“I don’t have a clue what I want to do with the rest of my life,” Bartleby Gaines, an Average Joe-type high school senior, explains to his parents after they’ve learned that several of his classmates have gotten into prestigious colleges. He’s already received seven rejection letters that he hasn’t told them about. Maybe, he wonders aloud, he should take some time off after graduation….
Mrs. Gaines stares intensely at her son. “Are you high?” she asks.
Mr. Gaines soon pipes in: “Society has rules…. You will go to college.”
The exchange occurs early on in the new campus comedy, Accepted, which opens in wide release today. The film features hundreds of Bartleby-like students who end up secretly creating their own bogus college, the aptly acronymed South Harmon Institute of Technology, where they can major in whatever they want. In their impressively impossible effort, they create a believable Web site and logo, remodel an abandoned psychiatric hospital to become the centerpiece of their new campus, and hire a fake dean (played by a ranting Lewis Black, from “The Daily Show” fame).
What’s the driving force behind this scheme?
Not to disappoint their parents.
Many past college-focused flicks have sarcastically explored adolescent forays into college life -- Animal House, Van Wilder and the American Pie series among them. But parental involvement in such pictures is usually kept to a minimum. The parents in Accepted provide plenty of chuckles, but they also happen to highlight the well-reported trend of overly enmeshed, yet sometimes painfully blind, “helicopter parents” -- those busybody caregivers who just can’t stop hovering around to provide their special brand of caring and giving.
At one point, Rory, a somewhat jittery redhead, explains to Bartleby that every minute of her life has been scheduled for her since the first day of elementary school. She says that she can’t tell her parents that she didn’t get in to Yale out of fear of disappointing them. “What am I supposed to do?” she asks in desperation before deciding to become a main player in the mock-educational venture.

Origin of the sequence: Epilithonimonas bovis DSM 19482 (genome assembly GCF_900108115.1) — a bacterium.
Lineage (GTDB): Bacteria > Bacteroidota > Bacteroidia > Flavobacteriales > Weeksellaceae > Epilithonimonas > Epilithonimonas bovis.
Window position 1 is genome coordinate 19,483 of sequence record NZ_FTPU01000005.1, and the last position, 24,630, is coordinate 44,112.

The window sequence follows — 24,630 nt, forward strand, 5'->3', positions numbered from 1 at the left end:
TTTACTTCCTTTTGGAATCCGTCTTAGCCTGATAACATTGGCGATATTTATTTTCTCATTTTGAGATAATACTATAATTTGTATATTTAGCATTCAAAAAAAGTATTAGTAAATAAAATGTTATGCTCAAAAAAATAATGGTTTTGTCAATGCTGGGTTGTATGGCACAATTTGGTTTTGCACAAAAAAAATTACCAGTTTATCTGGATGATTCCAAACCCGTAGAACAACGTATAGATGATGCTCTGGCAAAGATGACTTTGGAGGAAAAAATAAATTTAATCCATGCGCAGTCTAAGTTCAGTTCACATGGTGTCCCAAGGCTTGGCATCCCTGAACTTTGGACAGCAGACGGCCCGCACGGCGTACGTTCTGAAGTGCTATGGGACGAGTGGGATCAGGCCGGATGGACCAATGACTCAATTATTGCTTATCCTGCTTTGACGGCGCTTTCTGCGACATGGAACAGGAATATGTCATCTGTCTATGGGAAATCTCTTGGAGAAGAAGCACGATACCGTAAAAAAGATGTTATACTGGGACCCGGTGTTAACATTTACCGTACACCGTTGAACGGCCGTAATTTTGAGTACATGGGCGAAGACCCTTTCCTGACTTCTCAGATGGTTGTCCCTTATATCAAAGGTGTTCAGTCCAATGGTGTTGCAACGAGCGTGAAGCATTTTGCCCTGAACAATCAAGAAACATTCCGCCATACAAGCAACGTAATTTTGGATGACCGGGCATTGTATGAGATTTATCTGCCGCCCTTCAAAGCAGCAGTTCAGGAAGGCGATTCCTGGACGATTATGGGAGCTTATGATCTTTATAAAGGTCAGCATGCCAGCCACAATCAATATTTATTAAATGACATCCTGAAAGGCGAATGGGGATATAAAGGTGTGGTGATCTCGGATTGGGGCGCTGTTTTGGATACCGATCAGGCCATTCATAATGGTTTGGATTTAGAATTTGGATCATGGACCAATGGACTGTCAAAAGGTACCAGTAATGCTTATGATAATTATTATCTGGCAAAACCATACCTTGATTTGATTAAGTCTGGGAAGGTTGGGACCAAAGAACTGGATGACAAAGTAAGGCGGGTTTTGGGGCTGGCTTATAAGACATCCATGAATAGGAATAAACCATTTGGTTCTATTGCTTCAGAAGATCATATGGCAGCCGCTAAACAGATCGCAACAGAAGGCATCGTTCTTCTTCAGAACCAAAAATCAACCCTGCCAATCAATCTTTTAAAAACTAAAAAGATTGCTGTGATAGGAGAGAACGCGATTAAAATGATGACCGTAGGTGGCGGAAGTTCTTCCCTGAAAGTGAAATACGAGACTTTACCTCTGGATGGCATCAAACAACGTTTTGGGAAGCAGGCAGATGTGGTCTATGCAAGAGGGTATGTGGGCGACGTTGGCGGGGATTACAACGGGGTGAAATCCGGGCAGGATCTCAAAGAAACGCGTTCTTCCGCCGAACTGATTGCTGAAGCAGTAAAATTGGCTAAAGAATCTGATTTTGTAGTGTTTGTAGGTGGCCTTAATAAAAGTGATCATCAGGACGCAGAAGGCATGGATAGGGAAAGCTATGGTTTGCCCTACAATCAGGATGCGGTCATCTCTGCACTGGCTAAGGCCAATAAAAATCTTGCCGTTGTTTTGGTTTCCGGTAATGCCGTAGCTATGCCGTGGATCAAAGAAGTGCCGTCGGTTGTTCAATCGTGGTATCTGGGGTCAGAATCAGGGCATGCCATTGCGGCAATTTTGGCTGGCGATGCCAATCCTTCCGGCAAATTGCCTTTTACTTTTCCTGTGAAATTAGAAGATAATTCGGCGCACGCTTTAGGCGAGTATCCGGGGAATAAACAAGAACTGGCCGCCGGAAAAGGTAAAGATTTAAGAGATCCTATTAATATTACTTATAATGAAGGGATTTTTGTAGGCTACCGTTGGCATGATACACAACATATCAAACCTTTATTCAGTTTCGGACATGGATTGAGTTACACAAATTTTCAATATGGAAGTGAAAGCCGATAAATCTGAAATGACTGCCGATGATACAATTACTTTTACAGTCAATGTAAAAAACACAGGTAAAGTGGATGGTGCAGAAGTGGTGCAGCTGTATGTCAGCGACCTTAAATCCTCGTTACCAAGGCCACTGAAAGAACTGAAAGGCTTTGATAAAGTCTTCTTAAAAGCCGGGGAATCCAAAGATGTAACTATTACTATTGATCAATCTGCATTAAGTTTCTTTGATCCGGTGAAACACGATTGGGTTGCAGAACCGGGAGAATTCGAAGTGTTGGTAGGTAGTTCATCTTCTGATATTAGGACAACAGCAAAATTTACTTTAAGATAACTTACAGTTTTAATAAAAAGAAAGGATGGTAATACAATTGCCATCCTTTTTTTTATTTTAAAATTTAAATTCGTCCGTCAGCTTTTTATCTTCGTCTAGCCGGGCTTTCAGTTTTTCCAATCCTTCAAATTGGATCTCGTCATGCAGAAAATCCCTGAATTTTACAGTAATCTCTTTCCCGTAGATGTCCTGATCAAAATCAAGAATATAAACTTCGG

“For many kids, their parents have smoothed things out for them all their lives,” says Helen Johnson, author of Don't Tell Me What to Do, Just Send Money and a former director of parent programs at Cornell University and the University of North Carolina at Chapel Hill. “They’ve been robbed of the capacity to learn that they can solve the problems they face.” While she hasn't seen the film, she says she's happy to hear that it raises the issue.
James A. Boyle, president of College Parents of America, is concerned that the term “helicopter parents” has taken on a pejorative meaning. "I try to encourage parents to be mentors," he says. “There are appropriate levels of parental involvement,”
Still, Trudy Putteet, director of parent relations at Texas Tech University, believes that parents are increasingly becoming overbearing managers of their grown-up children’s daily lives. “Students are independent at a later age than they used to be,” she says. “It’s kind of alarming.”
The alarm is well-expressed in the film as fictional parents regularly check in on their beloved kids, trying to ensure that they’re getting the best education South Harmon Institute of Technology can provide, while footing a semester’s $10,000 bill. (Too bad they never thought to ask about the institution’s mascot: an S.H.I.T. sandwich.)
Soon after Bartleby's “acceptance,” his parents request a meeting with Pseudo Dean, a former professor who most recently worked as a shoe salesman. “We’re breeding a whole generation of buyers and sellers -- pimps and whores,” he initially tells Mr. and Mrs. Gaines, much to the horror of Bartleby.
But then he hits a home run: “There's only one reason kids want to go to school -- to get a good job and a great starting salary.”
And the parents beam. “It’s so refreshing to hear someone approach education so rationally,” chirps Mr. Gaines.
Johnson believes that Accepted reflects a parental culture that she predicts will last long into the future. “I wonder, though, if parents will pick up on it,” she says. “I’ve seen a lot of denial among the overly enmeshed.”